About 100 people marched through uptown Athens and rallied on Ohio University’s College Green Friday evening, demanding changes to U.S. immigration policy.
Participants joined hundreds of thousands of others across the country Friday and Saturday, and many others in recent weeks, in protesting the Trump Administration's immigration policies, particularly its "zero tolerance" approach that has led to thousands of migrant children being separated from their parents at the U.S.-Mexican border.
Chanting slogans such as “From Palestine to Mexico, border walls have got to go” and holding signs that read, “Child abuse is not a family value” and “Bigotry equals bad public policy,” the protesters represented a wide variety of local progressives and activists. Some also called for the abolition of the U.S. Department of Homeland Security’s Immigration and Customs Enforcement agency (ICE).
Before the rally, protest organizer and local resident Susan Westenbarger said the event’s turnout was the result of people being fed up with seeing images of migrant children taken from their parents and warehoused in “kindergarten concentration camps.”
“When they are putting children in cages, I think any sane, rational human with a beating heart is going to say no, that’s too far,” she said. People need to exercise “empathy” when they consider why people are coming to the United States’ southern border, she added, noting that the U.S. has a responsibility to grant sanctuary to people escaping “brutal” gang violence and poverty.
Carla Triana, an OU student, teared up as she spoke to the gathered crowd of protesters, recalling reading about a 5-year-old boy from Honduras being separated from his father, and a text message Triana sent to her mother recently:
“That was the age that I was when I crossed the border with my 2-year-old sister and my mom,” she said. “I cannot imagine the pain that they’re going through. I could not have imagined being separated from you (her mother)…,” she read from the text, “living through that, and going through that trauma from being hidden in the vehicle when I was crossing the border, or the 10 years of being undocumented, and the fear of being deported and separated from my family.”
She said that now, as U.S. citizens, she and her mother take pride in casting their votes in recent elections, and to give a voice to those undocumented immigrants who cannot speak out.
The protest was the result of collaboration from a lot of different local groups, including: Showing Up For Racial Justice – Southeast Ohio chapter, the Southeast Ohio LGBT Coalition, Unitarian Universalist Fellowship of Athens, Indivisible Appalachia, and the Athens chapter of the International Socialist Organization (ISO).
Two banners popped up on the Athens County Courthouse and the uptown Athens parking garage, calling for the abolishment of ICE and to “make racists afraid again.”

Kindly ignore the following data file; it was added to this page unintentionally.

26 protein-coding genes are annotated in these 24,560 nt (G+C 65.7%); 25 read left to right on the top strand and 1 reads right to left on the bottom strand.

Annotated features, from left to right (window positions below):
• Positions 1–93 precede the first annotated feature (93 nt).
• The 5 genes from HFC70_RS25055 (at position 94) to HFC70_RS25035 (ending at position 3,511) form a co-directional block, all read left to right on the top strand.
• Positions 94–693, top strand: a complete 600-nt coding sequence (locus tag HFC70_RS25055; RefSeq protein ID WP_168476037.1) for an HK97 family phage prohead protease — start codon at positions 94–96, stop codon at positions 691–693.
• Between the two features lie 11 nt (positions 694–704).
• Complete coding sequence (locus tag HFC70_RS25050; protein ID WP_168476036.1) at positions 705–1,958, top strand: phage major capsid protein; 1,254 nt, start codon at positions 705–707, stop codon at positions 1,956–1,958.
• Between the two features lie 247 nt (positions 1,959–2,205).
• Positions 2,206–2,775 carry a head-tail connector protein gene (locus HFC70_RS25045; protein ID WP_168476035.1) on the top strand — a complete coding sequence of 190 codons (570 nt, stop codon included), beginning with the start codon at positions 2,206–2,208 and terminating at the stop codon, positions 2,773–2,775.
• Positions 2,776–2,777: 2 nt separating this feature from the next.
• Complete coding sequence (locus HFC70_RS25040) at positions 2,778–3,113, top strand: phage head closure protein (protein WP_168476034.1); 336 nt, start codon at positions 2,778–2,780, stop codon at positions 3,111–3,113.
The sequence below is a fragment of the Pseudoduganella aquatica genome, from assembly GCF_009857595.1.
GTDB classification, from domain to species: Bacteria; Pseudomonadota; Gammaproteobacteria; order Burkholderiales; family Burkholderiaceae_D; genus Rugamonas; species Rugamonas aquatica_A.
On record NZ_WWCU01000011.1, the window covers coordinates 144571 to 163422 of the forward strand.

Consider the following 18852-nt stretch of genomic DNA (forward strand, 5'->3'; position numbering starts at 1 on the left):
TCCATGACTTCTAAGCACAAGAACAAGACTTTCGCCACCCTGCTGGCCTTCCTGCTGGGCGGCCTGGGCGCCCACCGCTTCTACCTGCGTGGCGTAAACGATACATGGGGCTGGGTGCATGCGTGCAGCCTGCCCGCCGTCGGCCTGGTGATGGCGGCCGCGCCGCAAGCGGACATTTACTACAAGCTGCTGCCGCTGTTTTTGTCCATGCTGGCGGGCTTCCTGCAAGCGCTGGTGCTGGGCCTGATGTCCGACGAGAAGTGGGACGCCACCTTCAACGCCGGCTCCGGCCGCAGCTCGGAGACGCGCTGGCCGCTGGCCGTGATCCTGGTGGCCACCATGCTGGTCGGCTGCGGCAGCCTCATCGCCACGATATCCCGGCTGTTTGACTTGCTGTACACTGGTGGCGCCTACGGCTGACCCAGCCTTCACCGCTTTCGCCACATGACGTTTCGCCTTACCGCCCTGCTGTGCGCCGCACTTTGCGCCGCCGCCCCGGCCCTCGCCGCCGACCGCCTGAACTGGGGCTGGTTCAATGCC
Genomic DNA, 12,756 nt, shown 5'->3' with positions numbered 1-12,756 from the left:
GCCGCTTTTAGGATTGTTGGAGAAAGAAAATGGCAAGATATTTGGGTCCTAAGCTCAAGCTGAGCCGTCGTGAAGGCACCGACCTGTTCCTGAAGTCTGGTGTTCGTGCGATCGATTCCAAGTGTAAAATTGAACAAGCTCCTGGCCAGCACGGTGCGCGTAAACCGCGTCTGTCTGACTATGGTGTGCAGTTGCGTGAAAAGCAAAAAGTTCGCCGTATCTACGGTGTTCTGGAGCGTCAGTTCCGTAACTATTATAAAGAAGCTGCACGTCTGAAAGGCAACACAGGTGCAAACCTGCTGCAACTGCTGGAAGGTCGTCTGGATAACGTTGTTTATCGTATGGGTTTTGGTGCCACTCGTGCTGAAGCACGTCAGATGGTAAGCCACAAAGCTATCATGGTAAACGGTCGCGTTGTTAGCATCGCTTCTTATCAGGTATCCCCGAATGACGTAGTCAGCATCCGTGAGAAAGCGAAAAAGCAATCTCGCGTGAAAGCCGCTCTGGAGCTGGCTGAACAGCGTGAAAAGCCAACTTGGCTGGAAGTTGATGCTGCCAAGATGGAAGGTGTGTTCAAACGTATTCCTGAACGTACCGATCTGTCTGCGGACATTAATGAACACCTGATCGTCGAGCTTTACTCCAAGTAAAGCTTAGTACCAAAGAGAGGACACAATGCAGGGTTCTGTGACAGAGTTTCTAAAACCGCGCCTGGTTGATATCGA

Ryan Powers, a member of the Athens ISO, said that the effort to build the “machine” that is ICE has been “bipartisan,” and called for ICE’s abolition.
“The U.S. has a long history of racist deportations but let’s just start with George W. Bush who founded ICE in the first place and President Obama who took over that machine and expanded it and earned the nickname from immigrant rights activist groups as the ‘deporter in chief’ for deporting more immigrants in U.S. history than every other president up to that point,” Powers said. “Now Donald Trump has taken that machine and he’s turned the knob to 11. Meanwhile, Democratic politicians are willing to compromise with the further and further right-wing base of the Republican Party.”
Powers added that protests from people like the group assembled in Athens Friday night persuaded Trump to issue an executive order ending the separation of families policy, and argued that those same people can no longer rely on the Democrats to advocate for their interests.
Trump tweeted on Saturday and Sunday about U.S. immigration policies, arguing that U.S. immigration laws are the “dumbest in the world,” and that without ICE and with “open borders,” crime would be “rampant and uncontrollable.” However, an analysis of census data from 1980 to 2010 from the American Immigration Council (https://www.americanimmigrationcouncil.org/research/criminalization-immigration-united-states) show that among men ages 18 to 49, immigrants were one-half to one-fifth as likely to be incarcerated as those born in the United States. About 7 percent of the nation’s population are non-citizens, while figures from the Justice Department show that about 5 percent of inmates in state and federal prisons are non-citizens, according to a Jan. 2017 New York Times article.
“To the great and brave men and women of ICE, do not worry or lose your spirit,” Trump tweeted. “You are doing a fantastic job of keeping us safe by eradicating the worst criminal elements. So brave! The radical left Dems want you out. Next it will be all police. Zero chance. It will never happen!”